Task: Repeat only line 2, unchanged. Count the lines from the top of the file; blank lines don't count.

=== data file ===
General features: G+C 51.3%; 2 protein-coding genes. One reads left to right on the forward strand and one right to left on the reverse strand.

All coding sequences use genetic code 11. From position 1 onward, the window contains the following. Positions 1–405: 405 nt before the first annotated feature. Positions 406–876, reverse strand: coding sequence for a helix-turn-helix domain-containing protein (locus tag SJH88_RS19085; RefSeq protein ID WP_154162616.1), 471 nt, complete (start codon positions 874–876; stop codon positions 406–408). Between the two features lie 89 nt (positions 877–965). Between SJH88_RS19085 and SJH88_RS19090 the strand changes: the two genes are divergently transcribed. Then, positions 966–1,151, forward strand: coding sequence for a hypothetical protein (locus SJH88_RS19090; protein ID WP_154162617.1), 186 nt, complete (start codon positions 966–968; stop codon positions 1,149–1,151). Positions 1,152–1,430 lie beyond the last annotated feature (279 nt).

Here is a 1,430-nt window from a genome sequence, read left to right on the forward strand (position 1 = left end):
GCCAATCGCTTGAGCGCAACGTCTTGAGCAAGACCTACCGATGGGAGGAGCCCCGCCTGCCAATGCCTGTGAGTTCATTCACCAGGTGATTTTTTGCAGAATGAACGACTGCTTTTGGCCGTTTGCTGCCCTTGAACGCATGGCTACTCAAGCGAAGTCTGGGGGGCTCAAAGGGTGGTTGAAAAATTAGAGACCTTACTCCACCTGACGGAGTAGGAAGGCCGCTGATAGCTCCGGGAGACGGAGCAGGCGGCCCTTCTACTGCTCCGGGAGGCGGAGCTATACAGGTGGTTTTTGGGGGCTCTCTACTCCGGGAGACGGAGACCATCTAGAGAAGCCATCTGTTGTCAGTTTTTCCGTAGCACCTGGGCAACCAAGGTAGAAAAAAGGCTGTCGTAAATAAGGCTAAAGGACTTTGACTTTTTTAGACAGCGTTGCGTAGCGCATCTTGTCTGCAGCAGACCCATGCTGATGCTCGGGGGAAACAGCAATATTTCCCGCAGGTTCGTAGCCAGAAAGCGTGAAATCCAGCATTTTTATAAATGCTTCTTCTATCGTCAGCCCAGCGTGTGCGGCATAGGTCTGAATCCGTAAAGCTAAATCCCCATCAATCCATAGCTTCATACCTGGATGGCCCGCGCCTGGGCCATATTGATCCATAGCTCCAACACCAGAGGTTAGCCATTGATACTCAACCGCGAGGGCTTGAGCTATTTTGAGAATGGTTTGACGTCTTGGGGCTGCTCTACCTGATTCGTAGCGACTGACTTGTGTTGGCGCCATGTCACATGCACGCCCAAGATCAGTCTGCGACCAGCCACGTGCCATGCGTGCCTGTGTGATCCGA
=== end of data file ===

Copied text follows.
All coding sequences use genetic code 11. From position 1 onward, the window contains the following. Positions 1–405: 405 nt before the first annotated feature. Positions 406–876, reverse strand: coding sequence for a helix-turn-helix domain-containing protein (locus tag SJH88_RS19085; RefSeq protein ID WP_154162616.1), 471 nt, complete (start codon positions 874–876; stop codon positions 406–408). Between the two features lie 89 nt (positions 877–965). Between SJH88_RS19085 and SJH88_RS19090 the strand changes: the two genes are divergently transcribed. Then, positions 966–1,151, forward strand: coding sequence for a hypothetical protein (locus SJH88_RS19090; protein ID WP_154162617.1), 186 nt, complete (start codon positions 966–968; stop codon positions 1,149–1,151). Positions 1,152–1,430 lie beyond the last annotated feature (279 nt).